The study performed by the Society for Assisted Reproductive Technology (SART) and RAND surveyed more than 430 Assisted Reproductive Technology (ART) practices in the United States. The study reports there are nearly
    400,000 (396,526) embryos currently being stored in cryopreservation facilities across the country.

    The SART/RAND researchers also examined what the intentions of the patients regarding their embryos were. The overwhelming majority(88.2%) are being held to help the patients have children at a later date.

    Treating patients with infertility using ART techniques often results in the creation of more embryos than can be used to create a single pregnancy. When this occurs, patients must decide what to do with the embryos that are in excess of their immediate clinical need. Many patients choose to freeze them for later use. If the initial treatment cycle does not produce a pregnancy, the patient may use the frozen embryos right away. If the cycle does lead to the birth of a child, the patients may wish to use the frozen embryos to have another child at a later date.

    During the treatment process, the physicians, nurses and mental health staff at the
    infertility clinic will work with the patients to help them understand the process, and fully explore the options available to them. "It
    is important to remember that decisions about what to do with these embryos are, and should be, in the hands of the patients," stated Robert Brzyski, MD, PhD, and President of SART.

    The investigators in this study found that only a very small percentage of the embryos (4%) are available for donation. Eleven thousandembryos are available for donation for research with 9,000 available for donation to other patients for family building use. As directed by the patients, an additional 9,000 will be thawed without transfer.

    Dr. David Hoffman, lead author of the study and a past president of SART commented, "We are pleased to be able to bring some real data to bear on this topic.Too often, policy discussions about reproductive medicine seem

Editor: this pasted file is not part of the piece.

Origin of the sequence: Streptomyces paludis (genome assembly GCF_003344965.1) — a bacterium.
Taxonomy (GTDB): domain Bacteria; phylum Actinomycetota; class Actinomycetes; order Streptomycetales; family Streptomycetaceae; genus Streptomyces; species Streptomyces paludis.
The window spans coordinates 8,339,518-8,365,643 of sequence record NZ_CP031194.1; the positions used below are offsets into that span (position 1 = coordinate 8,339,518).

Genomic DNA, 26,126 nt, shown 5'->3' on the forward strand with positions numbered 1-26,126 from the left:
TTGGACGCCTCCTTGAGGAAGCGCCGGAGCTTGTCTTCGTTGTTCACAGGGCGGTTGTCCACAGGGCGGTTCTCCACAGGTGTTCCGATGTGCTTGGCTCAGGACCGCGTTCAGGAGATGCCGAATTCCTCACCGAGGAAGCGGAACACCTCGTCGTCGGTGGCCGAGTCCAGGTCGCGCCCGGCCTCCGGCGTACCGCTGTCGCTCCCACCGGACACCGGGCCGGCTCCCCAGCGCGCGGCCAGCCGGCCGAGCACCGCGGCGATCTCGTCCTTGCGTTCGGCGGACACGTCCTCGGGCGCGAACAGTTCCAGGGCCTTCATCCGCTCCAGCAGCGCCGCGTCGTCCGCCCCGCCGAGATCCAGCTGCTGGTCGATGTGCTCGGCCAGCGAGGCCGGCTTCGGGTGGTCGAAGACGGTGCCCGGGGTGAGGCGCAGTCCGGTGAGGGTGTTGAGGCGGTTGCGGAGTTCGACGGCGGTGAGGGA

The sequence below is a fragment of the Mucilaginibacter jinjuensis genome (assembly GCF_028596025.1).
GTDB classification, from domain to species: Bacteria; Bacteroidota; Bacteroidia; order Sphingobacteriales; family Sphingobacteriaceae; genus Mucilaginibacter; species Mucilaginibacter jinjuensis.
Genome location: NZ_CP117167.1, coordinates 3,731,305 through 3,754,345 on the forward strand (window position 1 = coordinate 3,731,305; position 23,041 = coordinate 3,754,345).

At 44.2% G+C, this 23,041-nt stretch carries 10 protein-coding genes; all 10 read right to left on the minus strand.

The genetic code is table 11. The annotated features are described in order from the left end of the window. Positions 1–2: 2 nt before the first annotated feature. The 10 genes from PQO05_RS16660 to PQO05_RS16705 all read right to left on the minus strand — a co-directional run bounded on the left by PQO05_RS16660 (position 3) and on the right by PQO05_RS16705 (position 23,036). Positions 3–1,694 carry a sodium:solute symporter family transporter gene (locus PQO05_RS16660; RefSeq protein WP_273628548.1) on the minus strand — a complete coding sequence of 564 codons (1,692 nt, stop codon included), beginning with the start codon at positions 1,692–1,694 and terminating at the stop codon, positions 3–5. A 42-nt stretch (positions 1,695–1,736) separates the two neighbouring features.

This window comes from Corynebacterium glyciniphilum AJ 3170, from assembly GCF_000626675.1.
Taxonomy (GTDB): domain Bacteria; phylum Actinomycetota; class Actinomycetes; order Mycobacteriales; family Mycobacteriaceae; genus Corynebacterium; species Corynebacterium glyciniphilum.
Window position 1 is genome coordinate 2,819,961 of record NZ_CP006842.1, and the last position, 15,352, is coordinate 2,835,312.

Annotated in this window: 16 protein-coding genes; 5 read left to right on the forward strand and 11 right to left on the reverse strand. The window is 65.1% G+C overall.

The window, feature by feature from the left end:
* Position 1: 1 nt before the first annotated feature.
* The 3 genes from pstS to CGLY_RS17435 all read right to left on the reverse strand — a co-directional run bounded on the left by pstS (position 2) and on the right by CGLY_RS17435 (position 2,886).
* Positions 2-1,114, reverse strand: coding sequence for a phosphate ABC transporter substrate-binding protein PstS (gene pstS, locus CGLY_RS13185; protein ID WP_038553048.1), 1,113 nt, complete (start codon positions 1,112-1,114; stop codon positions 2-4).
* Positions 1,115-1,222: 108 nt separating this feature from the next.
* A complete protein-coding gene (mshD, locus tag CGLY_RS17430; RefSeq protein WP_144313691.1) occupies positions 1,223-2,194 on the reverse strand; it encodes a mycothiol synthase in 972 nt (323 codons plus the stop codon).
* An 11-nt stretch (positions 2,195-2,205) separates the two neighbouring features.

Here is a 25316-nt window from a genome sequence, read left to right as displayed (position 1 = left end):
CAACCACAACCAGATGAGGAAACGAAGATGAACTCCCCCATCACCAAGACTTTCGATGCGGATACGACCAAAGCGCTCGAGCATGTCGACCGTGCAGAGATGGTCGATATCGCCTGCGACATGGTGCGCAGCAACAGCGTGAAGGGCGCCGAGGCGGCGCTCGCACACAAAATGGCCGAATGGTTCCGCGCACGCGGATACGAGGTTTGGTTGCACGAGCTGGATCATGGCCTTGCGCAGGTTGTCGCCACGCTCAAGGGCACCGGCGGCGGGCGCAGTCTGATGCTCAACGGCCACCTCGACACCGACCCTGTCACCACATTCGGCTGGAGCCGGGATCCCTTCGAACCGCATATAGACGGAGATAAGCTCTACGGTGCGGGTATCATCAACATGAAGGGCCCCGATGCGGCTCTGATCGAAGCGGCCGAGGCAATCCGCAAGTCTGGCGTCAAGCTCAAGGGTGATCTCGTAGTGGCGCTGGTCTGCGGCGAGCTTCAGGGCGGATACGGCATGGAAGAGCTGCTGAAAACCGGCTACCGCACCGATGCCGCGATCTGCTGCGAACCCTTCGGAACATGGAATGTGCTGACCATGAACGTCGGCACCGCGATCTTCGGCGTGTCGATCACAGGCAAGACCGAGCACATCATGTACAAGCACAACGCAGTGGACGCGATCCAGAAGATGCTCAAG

to be driven by emotion rather than fact."

    "This study provides the best evidence to date about the number of frozen embryos in storage across the country and how patients intend to use them," said Gail Zellman, a RAND researcher and co-author of the report. "This is a key piece of information that has been missing from the debate over frozen embryos."

    The paper appears in the May issue of Fertility and Sterility.

    SART was established in 1987, in an effort to provide support and direction
    for the IVF programs in the United States.Since that time, SART has provided education, practice guidelines, oversight and, most importantly, data collection for IVF programs. The data collection function has resulted
    in publication of clinic specific data since 1989 and has been published in conjunction with the CDC since 1995.

    RAND is a nonprofit institution that helps
    improve policy and decision-making through research and analysis. The embryo project was done through RAND's Health and Law Program, which seeks to develop reliable information about how legal processes affect healthcare quality, costs and access in the nation.

    (Hoffman, et al, Cryopreserved embryos in the United States and their availability for research, Fertility and Sterility, Vol. 79, No. 5, May 2003).

    "Don't worry about the world coming to an end today.
    It's already tomorrow in Australia!"----- Charles Schultz

  3. #3
    That is a lot to throw away. Wise.